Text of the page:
It’s the season of indulgence, but also the season of social events, sparkly dresses, and festive hashtags as you pose for social media. With all the glamour of the party season, many of us put pressure on ourselves to look our best. But overspending or buying clothes that make you uncomfortable won’t make you feel good inside. Here’s how to keep some perspective – and practice some self-love as you choose your party outfits.
Don’t overspend on an expensive outfit.
It’s tempting to believe you need lots of new, on-trend party outfits or that glamorous dress that’s way out of your budget. Susie Hasler of Styled by Susie says, “Realistically, you’re only going to wear it a handful of times, so get your money’s worth. I’ve been to clients’ houses and seen special-occasion dresses from Ted Baker or Reiss they’ve hardly worn as the style tends to date much faster than casualwear.”
If sparkle or glitz isn’t your style, don’t do it.
Just as you don’t have to pack boho skirts for a festival, you don’t have to buy into a festive trend that doesn’t reflect you. “It’s important to stay true to your personal style during party season,” says Hasler. “If you’re not used to wearing dresses, don’t force yourself to wear one as you’ll end up looking uncomfortable. Try a jumpsuit or a chic suit with a silky cami underneath. Don’t allow yourself to be influenced by what friends or colleagues are wearing.”
Don’t be tempted to buy on the small side.
All you’ll end up feeling is failure. “If you’re treating yourself to a new outfit, make sure to buy something that fits you now – not something that only just fits in the hope that you’ll lose a few pounds before the event,” says Hasler. “We all overindulge at Christmas, so go with your size – or even a size up.”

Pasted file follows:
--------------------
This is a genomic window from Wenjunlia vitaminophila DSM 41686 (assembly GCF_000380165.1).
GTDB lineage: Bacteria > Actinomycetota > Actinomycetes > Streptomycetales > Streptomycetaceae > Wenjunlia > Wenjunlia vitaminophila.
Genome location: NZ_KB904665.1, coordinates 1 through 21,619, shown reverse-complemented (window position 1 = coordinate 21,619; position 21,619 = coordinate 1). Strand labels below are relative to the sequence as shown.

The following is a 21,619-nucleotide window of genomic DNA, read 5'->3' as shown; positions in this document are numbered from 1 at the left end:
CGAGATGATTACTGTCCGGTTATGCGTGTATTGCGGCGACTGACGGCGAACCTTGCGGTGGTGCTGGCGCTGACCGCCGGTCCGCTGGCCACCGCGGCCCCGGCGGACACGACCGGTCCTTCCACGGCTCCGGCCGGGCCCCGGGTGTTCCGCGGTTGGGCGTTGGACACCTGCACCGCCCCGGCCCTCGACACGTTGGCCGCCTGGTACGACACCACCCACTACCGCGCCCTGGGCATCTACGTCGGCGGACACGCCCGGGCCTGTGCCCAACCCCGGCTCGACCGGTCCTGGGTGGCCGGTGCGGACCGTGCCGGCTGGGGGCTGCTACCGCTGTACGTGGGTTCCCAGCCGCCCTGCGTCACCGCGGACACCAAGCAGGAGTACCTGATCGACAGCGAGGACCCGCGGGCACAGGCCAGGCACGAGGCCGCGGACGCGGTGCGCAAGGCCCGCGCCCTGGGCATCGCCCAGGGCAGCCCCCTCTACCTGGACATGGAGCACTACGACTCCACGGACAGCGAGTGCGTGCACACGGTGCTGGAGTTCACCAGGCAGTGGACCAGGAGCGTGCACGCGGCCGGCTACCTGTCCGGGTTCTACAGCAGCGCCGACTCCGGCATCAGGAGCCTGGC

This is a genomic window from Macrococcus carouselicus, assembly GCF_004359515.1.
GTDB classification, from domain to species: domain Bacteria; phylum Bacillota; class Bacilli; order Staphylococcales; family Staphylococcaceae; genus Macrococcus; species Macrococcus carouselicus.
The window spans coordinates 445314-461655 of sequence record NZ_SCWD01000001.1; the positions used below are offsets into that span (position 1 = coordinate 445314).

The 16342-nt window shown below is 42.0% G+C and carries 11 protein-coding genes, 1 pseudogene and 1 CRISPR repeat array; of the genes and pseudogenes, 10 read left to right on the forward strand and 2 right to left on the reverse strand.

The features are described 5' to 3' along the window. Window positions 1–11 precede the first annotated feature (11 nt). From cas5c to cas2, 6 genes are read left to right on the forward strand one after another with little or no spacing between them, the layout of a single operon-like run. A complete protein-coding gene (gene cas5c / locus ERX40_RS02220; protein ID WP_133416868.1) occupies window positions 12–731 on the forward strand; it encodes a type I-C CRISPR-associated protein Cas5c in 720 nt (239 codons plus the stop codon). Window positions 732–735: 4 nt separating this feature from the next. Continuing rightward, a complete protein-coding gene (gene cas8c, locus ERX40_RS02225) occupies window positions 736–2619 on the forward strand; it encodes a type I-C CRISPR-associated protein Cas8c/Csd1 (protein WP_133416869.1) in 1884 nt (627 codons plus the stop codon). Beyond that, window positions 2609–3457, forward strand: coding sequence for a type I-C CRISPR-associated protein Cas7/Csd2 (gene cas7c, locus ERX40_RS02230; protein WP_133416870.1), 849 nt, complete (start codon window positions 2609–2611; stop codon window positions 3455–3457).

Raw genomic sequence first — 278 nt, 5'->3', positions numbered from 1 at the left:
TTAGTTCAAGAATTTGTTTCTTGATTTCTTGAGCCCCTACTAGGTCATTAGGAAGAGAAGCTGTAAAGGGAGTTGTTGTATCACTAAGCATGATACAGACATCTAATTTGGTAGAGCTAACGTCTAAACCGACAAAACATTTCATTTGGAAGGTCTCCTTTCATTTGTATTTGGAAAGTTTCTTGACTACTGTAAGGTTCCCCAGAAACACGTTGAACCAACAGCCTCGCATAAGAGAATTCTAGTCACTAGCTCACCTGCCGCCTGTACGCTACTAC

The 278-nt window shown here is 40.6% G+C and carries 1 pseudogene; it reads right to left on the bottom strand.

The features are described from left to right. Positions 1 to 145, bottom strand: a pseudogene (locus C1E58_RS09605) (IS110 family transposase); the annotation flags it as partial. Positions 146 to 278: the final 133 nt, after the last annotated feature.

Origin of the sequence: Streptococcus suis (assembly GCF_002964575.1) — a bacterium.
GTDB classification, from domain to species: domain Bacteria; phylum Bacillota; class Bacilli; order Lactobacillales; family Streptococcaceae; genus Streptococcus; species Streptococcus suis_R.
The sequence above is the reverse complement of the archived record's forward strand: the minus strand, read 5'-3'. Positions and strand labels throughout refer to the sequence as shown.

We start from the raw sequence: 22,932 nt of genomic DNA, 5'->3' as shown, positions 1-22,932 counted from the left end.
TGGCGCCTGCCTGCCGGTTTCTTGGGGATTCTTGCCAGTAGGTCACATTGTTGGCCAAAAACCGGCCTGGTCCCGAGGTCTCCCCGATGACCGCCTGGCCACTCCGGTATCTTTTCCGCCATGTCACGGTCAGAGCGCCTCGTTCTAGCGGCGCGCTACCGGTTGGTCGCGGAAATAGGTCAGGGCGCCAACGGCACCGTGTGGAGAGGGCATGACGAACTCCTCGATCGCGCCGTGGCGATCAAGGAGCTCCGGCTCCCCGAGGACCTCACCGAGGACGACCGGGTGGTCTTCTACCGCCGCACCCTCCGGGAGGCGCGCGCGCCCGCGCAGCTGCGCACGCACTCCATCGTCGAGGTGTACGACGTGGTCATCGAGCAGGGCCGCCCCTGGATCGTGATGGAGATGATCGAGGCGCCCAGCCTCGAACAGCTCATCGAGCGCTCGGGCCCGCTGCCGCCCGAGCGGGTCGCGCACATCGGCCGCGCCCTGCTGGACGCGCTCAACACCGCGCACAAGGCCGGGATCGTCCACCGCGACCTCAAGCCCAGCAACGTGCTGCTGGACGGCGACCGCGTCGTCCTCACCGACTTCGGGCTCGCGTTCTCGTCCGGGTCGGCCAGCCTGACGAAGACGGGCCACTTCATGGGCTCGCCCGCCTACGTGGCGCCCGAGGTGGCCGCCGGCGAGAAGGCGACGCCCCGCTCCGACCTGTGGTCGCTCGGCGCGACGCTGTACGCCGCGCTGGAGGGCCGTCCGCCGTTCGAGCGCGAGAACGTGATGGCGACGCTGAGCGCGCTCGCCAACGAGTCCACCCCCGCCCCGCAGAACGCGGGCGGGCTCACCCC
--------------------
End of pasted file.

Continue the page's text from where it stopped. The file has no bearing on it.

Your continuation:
There’s nothing worse than feeling physically uncomfortable in clothes, whether it’s high-waisted jeans that don’t feel so good after the office Christmas lunch or a bodycon that makes you feel like you need to suck in your stomach.
Hasler agrees: “It’s really important to feel comfortable in your party outfit, so you can relax and enjoy yourself. Don’t wear something tight or restrictive, like a pencil dress that’s going to make you feel self-conscious or uncomfortable all night.” So let yourself breathe, let your tummy relax, and let’s never punish ourselves with bodycons ever again.
Celebrate what you love about your body.
We are conditioned to be far more negative about ourselves than about how other people look. So, if you do catch yourself berating your thighs before you go out, pause and rationalize that it’s a thought pattern influenced by a patriarchal construct, and consciously tell yourself some kind things instead.
“Remember that others don’t notice the parts of your body that you’re not keen on,” adds Hasler. “If you feel conscious of your tummy, for example, wear an outfit that draws the eye to a part of your body you do like. Show off your legs in a short dress, your feet in glitzy shoes, or your décolletage with an off-the-shoulder number.”
Once it’s on, try to forget about your outfit.
It’s the run-up to Christmas – it’s a celebration and a bringing together of loved ones. Translation: now is a totally acceptable time to party, accept a homemade mince pie, or go home at an unreasonable hour.